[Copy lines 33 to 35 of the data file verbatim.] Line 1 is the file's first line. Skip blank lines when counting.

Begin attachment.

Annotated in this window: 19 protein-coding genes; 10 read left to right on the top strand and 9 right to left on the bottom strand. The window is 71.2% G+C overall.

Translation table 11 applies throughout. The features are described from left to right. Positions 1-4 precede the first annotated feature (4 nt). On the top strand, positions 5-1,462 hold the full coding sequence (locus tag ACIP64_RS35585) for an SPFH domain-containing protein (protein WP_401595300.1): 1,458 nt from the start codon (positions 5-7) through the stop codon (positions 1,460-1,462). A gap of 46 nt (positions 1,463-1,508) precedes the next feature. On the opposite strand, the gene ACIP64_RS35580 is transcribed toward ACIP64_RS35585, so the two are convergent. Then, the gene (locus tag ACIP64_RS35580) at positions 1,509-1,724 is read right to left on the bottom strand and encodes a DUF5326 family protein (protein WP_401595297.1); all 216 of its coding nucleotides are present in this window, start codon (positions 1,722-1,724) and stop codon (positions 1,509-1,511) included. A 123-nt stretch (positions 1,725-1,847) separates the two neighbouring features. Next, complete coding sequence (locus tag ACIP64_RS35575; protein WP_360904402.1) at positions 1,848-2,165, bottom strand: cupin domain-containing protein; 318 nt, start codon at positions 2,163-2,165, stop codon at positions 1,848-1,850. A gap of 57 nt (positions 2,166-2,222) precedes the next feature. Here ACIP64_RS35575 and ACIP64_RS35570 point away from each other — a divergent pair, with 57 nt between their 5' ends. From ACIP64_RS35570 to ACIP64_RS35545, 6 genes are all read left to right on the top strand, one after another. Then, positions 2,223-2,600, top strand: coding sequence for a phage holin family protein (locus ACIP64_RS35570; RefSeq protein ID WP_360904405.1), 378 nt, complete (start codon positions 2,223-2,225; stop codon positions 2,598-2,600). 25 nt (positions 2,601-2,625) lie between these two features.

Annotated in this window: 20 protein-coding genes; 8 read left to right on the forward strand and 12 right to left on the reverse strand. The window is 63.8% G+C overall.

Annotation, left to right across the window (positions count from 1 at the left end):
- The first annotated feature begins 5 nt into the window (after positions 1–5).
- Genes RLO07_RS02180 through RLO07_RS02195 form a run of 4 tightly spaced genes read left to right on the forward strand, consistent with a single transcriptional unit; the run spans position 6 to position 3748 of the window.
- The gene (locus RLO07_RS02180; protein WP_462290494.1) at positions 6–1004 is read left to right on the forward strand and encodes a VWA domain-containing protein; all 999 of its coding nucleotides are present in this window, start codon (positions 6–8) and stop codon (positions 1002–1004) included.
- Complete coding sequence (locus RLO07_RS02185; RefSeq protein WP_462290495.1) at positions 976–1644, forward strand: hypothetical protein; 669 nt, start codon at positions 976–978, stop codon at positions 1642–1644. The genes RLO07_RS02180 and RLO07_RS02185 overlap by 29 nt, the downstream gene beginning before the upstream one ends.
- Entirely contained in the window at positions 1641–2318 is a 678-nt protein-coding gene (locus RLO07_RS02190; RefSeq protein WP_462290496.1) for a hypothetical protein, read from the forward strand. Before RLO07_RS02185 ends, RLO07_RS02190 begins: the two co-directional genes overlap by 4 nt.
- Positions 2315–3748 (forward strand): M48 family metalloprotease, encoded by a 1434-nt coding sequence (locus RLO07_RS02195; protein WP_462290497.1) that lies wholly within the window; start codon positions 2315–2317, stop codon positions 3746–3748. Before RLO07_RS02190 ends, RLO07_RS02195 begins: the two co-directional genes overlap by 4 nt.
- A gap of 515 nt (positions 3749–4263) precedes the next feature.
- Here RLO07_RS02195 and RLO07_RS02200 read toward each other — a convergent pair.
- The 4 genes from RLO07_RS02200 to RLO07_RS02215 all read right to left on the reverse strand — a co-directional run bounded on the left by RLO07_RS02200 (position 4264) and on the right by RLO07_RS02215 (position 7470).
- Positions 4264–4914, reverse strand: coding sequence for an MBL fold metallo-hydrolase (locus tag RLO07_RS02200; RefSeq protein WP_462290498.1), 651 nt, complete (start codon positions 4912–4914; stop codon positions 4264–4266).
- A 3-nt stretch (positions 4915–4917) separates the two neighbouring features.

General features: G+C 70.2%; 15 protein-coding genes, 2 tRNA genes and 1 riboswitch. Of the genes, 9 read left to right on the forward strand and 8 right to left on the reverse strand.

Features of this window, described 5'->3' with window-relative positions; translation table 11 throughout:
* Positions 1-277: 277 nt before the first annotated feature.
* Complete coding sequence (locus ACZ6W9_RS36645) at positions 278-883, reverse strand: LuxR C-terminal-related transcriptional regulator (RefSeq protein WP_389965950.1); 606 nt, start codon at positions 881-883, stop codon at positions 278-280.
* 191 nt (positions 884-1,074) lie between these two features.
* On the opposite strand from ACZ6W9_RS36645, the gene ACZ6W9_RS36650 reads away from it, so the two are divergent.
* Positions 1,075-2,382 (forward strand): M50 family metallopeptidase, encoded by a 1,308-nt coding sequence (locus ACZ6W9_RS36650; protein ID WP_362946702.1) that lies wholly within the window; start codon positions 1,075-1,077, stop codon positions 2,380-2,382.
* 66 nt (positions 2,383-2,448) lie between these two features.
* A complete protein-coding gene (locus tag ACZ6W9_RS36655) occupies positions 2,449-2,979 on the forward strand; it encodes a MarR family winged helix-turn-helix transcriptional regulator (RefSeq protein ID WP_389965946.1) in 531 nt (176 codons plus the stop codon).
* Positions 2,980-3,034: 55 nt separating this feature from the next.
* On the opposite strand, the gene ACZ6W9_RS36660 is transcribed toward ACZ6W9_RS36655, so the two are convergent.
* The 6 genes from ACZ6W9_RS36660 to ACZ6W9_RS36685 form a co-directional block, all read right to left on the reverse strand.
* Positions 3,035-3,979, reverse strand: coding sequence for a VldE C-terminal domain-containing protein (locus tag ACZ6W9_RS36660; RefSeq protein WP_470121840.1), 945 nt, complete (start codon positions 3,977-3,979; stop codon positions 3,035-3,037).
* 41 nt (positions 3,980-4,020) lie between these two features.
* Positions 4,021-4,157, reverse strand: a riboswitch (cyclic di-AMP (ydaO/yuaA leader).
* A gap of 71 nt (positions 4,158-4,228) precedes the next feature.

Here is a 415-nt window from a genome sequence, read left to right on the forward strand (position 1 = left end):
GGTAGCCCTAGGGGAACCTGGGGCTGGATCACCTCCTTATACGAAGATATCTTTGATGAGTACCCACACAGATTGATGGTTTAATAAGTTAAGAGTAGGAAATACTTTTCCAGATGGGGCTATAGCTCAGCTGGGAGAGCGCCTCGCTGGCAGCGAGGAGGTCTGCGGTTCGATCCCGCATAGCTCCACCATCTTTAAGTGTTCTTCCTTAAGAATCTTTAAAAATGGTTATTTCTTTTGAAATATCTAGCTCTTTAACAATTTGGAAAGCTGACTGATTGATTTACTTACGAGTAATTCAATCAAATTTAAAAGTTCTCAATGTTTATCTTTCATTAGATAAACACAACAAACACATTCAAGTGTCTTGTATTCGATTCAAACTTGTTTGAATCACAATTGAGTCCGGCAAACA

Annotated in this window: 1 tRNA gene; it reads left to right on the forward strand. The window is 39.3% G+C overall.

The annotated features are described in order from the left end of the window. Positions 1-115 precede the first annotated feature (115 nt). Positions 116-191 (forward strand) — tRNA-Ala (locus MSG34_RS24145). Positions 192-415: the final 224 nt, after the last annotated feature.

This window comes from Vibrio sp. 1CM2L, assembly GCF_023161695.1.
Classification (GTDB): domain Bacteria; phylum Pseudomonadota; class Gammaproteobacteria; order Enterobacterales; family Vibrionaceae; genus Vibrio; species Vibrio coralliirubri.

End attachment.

GGTAGCCCTAGGGGAACCTGGGGCTGGATCACCTCCTTATACGAAGATATCTTTGATGAGTACCCACACAGATTGATGGTTTAATAAGTTAAGAGTAGGAAATACTTTTCCAGATGGGGCTATAGCTCAGCTGGGAGAGCGCCTCGCTGGCAGCGAGGAGGTCTGCGGTTCGATCCCGCATAGCTCCACCATCTTTAAGTGTTCTTCCTTAAGAATCTTTAAAAATGGTTATTTCTTTTGAAATATCTAGCTCTTTAACAATTTGGAAAGCTGACTGATTGATTTACTTACGAGTAATTCAATCAAATTTAAAAGTTCTCAATGTTTATCTTTCATTAGATAAACACAACAAACACATTCAAGTGTCTTGTATTCGATTCAAACTTGTTTGAATCACAATTGAGTCCGGCAAACA

Annotated in this window: 1 tRNA gene; it reads left to right on the forward strand. The window is 39.3% G+C overall.

The annotated features are described in order from the left end of the window. Positions 1-115 precede the first annotated feature (115 nt). Positions 116-191 (forward strand) — tRNA-Ala (locus MSG34_RS24145). Positions 192-415: the final 224 nt, after the last annotated feature.